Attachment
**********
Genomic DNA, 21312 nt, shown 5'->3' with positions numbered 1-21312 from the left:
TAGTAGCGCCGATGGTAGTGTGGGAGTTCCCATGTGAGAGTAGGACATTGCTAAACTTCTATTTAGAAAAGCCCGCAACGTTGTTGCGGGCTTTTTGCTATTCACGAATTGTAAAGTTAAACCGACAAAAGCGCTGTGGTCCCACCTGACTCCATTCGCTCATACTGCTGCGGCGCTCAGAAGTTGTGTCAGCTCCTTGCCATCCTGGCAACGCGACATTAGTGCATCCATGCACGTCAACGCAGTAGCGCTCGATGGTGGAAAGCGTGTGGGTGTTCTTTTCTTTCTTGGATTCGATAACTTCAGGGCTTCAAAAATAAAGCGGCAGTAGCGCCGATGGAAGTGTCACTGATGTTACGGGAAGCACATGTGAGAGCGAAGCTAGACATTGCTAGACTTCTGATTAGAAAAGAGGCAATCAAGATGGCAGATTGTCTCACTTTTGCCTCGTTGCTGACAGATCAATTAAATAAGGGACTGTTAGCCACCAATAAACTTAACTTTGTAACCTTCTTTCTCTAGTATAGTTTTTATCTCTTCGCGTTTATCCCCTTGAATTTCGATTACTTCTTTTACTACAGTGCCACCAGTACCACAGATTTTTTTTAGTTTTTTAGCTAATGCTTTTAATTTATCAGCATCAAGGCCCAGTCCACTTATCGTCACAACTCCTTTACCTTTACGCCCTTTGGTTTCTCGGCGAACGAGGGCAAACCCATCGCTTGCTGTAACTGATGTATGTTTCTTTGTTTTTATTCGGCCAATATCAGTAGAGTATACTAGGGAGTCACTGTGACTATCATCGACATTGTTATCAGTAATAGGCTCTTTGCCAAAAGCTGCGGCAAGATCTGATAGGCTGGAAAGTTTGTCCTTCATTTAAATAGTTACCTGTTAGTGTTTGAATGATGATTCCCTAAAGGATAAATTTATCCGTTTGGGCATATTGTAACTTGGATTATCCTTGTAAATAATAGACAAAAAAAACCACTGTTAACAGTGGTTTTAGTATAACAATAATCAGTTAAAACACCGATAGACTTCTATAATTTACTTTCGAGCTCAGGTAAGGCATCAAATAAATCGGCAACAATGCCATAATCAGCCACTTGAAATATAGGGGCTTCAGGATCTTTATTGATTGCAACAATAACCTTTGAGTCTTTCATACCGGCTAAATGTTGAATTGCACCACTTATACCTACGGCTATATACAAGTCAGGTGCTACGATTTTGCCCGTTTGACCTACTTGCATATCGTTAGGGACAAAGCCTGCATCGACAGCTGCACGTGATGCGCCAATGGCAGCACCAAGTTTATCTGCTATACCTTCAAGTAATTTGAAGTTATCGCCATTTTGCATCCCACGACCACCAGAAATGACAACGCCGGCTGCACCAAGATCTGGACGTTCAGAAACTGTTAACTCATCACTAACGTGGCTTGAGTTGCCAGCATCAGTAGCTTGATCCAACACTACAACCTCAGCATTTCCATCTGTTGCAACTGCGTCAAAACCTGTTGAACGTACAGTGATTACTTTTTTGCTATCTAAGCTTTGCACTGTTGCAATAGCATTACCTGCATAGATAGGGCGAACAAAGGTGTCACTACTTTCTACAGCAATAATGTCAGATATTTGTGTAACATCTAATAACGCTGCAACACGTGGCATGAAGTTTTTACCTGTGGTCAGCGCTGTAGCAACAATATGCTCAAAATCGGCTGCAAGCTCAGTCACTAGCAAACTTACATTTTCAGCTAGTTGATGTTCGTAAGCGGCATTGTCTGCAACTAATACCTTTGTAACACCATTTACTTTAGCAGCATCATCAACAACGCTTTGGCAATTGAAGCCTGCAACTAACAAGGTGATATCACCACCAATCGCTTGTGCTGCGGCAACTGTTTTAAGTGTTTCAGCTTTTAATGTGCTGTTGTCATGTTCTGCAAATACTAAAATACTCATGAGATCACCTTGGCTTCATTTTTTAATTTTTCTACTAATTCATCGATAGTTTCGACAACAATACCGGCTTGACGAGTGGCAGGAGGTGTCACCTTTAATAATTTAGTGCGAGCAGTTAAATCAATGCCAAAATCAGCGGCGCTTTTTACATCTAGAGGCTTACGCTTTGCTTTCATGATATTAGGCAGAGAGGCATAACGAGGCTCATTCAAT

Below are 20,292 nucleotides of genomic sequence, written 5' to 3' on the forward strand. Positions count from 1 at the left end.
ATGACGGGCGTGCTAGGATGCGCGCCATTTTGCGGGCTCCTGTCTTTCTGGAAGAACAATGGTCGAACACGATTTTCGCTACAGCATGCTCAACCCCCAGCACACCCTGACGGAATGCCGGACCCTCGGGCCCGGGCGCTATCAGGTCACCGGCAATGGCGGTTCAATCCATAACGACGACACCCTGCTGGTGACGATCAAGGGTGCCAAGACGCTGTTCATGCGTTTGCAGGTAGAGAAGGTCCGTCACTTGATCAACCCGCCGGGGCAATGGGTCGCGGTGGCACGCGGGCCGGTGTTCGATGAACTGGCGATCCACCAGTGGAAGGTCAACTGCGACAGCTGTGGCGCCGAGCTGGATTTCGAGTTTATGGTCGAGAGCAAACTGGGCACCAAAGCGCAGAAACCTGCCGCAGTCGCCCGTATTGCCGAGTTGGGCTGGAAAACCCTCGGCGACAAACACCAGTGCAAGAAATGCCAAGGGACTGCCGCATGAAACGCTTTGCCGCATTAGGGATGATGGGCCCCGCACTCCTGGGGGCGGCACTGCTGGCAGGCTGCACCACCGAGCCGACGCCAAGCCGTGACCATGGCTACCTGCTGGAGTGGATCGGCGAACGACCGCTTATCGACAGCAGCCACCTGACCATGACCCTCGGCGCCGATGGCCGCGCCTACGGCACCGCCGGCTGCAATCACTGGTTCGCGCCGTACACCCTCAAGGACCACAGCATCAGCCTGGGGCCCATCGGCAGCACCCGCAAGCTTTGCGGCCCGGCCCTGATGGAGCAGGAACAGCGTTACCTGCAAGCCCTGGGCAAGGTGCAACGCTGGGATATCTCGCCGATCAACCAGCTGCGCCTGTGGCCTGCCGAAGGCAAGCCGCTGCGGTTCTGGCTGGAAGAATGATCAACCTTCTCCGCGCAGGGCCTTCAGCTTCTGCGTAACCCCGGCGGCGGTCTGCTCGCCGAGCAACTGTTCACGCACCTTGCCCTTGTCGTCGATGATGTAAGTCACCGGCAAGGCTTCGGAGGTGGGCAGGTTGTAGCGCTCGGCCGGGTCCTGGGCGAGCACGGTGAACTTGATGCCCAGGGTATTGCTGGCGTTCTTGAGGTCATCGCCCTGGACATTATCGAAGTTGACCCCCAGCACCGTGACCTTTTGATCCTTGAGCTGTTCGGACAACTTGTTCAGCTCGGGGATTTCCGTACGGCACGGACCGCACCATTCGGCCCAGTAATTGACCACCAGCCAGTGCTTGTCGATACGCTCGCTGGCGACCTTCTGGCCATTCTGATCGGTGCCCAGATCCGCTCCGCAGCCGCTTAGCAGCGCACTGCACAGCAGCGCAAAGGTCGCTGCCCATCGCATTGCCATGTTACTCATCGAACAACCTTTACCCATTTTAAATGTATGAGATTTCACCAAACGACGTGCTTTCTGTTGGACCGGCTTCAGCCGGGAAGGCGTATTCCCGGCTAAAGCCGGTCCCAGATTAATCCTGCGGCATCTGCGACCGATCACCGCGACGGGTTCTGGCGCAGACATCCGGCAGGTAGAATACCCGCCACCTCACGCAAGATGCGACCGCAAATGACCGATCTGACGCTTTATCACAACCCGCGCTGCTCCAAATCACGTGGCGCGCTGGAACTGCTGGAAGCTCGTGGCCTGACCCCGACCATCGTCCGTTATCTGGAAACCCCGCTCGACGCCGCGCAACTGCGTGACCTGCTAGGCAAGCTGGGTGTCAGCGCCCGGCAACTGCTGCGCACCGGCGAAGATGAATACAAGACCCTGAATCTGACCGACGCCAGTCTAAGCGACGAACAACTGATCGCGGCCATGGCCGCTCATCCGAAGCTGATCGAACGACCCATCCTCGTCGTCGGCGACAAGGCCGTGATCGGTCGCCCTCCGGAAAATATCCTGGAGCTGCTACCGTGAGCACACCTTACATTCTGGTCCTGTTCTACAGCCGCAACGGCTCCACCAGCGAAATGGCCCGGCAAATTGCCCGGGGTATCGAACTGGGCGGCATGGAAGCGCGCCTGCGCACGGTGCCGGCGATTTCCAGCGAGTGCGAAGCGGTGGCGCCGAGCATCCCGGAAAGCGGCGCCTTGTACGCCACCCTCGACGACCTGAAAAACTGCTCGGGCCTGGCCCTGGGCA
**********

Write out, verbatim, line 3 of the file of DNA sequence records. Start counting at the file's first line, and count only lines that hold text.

Below are 20,292 nucleotides of genomic sequence, written 5' to 3' on the forward strand. Positions count from 1 at the left end.